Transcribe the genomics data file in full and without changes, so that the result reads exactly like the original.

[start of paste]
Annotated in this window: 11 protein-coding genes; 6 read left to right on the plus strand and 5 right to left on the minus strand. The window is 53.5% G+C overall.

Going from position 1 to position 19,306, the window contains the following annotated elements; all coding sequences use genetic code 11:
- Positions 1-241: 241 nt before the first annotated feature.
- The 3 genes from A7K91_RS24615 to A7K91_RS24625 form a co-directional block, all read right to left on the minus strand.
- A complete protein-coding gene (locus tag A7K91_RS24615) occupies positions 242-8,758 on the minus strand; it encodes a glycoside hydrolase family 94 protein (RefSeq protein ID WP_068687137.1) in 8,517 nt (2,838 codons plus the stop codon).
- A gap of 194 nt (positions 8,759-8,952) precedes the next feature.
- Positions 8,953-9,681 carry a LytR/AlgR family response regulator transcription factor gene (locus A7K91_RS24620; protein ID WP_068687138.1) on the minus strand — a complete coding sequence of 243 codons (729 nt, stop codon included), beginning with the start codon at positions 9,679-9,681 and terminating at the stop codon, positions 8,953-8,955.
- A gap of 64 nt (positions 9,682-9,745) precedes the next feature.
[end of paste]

Annotated in this window: 11 protein-coding genes; 6 read left to right on the plus strand and 5 right to left on the minus strand. The window is 53.5% G+C overall.

Going from position 1 to position 19,306, the window contains the following annotated elements; all coding sequences use genetic code 11:
- Positions 1-241: 241 nt before the first annotated feature.
- The 3 genes from A7K91_RS24615 to A7K91_RS24625 form a co-directional block, all read right to left on the minus strand.
- A complete protein-coding gene (locus tag A7K91_RS24615) occupies positions 242-8,758 on the minus strand; it encodes a glycoside hydrolase family 94 protein (RefSeq protein ID WP_068687137.1) in 8,517 nt (2,838 codons plus the stop codon).
- A gap of 194 nt (positions 8,759-8,952) precedes the next feature.
- Positions 8,953-9,681 carry a LytR/AlgR family response regulator transcription factor gene (locus A7K91_RS24620; protein ID WP_068687138.1) on the minus strand — a complete coding sequence of 243 codons (729 nt, stop codon included), beginning with the start codon at positions 9,679-9,681 and terminating at the stop codon, positions 8,953-8,955.
- A gap of 64 nt (positions 9,682-9,745) precedes the next feature.